It appears that ever since its “discovery” in 1911, Machu Picchu has been called the wrong name. In an article entitled ‘The Ancient Inca Town Named Huayna Picchu’, published in Ñawpa Pacha, the Journal of the Institute of Andean Studies, authors Donato Amado Gonzales, historian at the Ministry of Culture in Peru, and Brian S. Bauer, professor of anthropology at the University of Illinois at Chicago, reveal the true name of the architectural site to be Huayna Picchu.
It is intriguing that we know of no reference to an Inca city called Machu Picchu before news of Bingham’s visit exploded across the world in 1912.Gonzales & Bauer, 2021
Built around 1420, the city is believed to have served as an estate for royal Incas living in Cuzco, the capital of the Incan empire, but it was abandoned when the Spanish invaded the area. It was then lost in the Andes mountains only to be found again by American explorer Hiram Bingham in 1911.
Bingham was guided through the mountains by a local farmer Melchor Arteaga and sources from that time show that he was not sure what to call the city, but decided to settle on Machu Picchu based on a suggestion by his guide.
More broadly, this finding challenges the popular narrative that Hiram Bingham discovered Machu Picchu.Emily Dean, professor of anthropology at Southern Utah University in Cedar City
Emily Dean, professor of anthropology at Southern Utah University in Cedar City, clarified that in the Indigenous Quechua language, Picchu means “mountain peak”, while Machu means old and Huayna on the other hand means new or young. The fact that Bingham’s guide called the city Machu shows that locals had already known about the site long before the American explorer “discovered” it. Dean says that the mistake is not surprising, since non-Peruvian archaeologists did not fully understand Quechua thus did not put much effort into researching the names of places.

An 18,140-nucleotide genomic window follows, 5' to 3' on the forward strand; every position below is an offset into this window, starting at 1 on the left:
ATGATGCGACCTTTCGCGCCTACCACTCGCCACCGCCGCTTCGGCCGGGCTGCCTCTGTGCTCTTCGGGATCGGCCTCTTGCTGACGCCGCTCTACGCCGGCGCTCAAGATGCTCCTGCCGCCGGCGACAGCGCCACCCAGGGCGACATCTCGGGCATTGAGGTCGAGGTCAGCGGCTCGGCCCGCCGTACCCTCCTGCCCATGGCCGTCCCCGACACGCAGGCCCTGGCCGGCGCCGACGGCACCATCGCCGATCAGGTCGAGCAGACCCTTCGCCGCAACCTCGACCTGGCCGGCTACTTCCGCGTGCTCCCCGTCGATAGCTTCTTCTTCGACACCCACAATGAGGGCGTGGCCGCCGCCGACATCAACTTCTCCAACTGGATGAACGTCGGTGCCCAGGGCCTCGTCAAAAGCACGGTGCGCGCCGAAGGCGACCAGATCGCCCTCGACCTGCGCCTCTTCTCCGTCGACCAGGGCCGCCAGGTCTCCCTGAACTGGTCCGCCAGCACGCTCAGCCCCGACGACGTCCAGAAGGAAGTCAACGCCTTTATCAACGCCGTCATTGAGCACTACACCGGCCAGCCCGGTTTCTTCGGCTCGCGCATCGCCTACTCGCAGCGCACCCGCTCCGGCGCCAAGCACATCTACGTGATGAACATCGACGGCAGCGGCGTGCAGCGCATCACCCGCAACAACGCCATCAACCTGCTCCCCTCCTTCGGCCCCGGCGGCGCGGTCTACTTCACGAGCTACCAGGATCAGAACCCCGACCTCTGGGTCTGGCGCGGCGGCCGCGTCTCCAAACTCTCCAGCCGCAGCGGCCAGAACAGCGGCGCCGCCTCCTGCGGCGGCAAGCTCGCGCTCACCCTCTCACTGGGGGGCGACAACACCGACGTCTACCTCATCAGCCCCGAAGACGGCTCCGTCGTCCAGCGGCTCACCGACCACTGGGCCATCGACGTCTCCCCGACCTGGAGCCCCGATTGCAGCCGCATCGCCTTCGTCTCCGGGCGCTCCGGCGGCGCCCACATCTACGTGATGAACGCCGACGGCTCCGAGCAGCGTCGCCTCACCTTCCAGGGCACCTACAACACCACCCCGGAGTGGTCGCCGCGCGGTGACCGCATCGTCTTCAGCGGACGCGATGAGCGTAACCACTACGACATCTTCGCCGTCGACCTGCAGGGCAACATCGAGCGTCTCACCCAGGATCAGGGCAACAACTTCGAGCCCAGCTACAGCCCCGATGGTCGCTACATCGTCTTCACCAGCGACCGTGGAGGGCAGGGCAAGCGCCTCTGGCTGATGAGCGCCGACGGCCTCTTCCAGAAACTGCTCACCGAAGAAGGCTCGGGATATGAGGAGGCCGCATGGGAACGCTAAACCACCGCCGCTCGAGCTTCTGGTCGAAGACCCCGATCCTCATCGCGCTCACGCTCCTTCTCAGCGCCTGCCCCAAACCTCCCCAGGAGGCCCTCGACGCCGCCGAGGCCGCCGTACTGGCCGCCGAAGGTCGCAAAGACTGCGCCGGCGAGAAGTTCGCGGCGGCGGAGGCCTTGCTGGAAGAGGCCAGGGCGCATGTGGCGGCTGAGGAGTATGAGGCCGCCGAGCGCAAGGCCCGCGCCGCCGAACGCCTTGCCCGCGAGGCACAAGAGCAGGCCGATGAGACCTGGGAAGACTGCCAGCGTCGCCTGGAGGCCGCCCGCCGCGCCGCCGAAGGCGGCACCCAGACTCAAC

To uncover the true name of the city, researchers Gonzales and Bauer first analysed Bingham’s notes from the time he found the ruins. Page 47 from his field journal, dated 25 June 1911, the day after his first visit to Machu Picchu, shows Bingham asked Melchor Arteaga how to write the name of the site and the answer by Arteaga “Macho Pischo” (in the centre of the page).
Another important document for the reveal of the true name of Huayna Picchu was a report dating back to 1588 mentioning that the indigenous people of the Vilcabamba region were considering returning to Huayna Picchu. Another document from 1715 clearly references “the ancient Inca town of Huayna Picchu”. The researchers also used a map drawn in 1874, a few decades before Bingham arrived in the area, by German engineer Herman Göhring, showing the two different peaks of “Macchu” and “Huainu”. The authors note that within Göhring’s written report there is also a passing reference to the fortress of “Picchu”, although it is unclear whether Göhring visited the site or simply recorded its existence.
Lastly, the authors mentioned that, despite their discovery of the original name, they “would not suggest that the name be changed since Machu Picchu is known worldwide”. Dean also said that the name of Machu Picchu is already published in thousands of books, articles, advertisements and legal documents and “the Peruvian people and their government have embraced the new name, so while it’s an interesting addition to the history of the site, it won’t change the modern name”.